The joists and beams for the second floor are in! Today we start installing subfloor and railings. It's really exciting to see the views taking shape as we get higher!
This week our crew squared up the first floor walls, installed some LVLs (laminated veneer lumber) to support the floor above, framed some interior walls and started putting up floor joists for the floor above.
With the first floor framed in, it's starting to look and feel like a proper house :) Have a look at Mark's Periscope from this past Friday.
We can't believe our luck with the weather these past couple weeks. It has been positively balmy. If mother nature keeps this up, we can shave R-20 and a foot of insulation off our house. Just kidding...I have full confidence that Mother Nature will show up with a vengeance. As she always does for us here in Ottawah. We'll take what we can get.
The last two walls went up this Monday. Here is a Periscope from the weekend with a special guest star appearance. Teaser: it was me. We put the final touches on the walls together.
We are counting our blessings lately for all this "warm" weather.
With the slab poured and the ICF well under way, I thought I would write a quick post with visuals explaining the construction methods and materials being used. I've created some images to go along with all the photos we've been posting to hopefully add some clarity to what you've been looking at so far!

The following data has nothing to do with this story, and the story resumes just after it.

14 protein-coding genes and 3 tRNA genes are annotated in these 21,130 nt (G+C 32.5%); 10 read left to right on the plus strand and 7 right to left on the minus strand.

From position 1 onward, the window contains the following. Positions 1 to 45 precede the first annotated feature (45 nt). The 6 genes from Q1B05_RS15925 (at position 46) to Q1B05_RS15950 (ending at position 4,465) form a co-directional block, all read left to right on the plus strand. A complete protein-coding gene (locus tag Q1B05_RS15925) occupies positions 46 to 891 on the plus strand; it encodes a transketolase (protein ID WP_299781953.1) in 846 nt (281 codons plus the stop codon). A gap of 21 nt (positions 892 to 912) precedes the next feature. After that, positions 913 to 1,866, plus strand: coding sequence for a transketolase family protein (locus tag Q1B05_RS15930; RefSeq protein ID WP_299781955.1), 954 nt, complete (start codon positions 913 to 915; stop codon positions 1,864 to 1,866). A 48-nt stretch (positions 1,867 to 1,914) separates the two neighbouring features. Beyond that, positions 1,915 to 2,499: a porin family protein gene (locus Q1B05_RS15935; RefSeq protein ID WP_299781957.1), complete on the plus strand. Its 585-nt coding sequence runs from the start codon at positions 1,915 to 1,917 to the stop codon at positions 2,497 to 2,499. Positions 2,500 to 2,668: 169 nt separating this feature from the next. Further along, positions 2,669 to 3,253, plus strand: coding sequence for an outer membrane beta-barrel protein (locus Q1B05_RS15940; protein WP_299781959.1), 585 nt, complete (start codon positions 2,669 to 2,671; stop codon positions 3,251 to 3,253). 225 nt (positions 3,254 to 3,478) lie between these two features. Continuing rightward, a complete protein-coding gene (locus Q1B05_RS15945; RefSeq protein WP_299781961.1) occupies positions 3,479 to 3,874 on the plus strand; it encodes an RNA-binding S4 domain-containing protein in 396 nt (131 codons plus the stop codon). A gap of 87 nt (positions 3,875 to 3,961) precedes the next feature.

The images above and below show the concrete foundation and foam insulation as it will be once completed. The image below has labels calling out the various layers.
The biggest difference between our foundation and a typical residential foundation is the lack of concrete footings. A typical foundation would pour strip concrete footings right onto undisturbed soil, then pour the concrete walls, and finally pour the slab inside the walls. In our home, the slab is poured before the walls and will actually support them, which is why it is so much thicker (8" instead of the standard 4") and has so much steel rebar in it. It is also completely contained within the foam insulation tray, eliminating any thermal bridging through the concrete to the ground. The end result of this is a concrete floor that will retain the heat it absorbs from the house above, rather than simply dumping it through into the ground.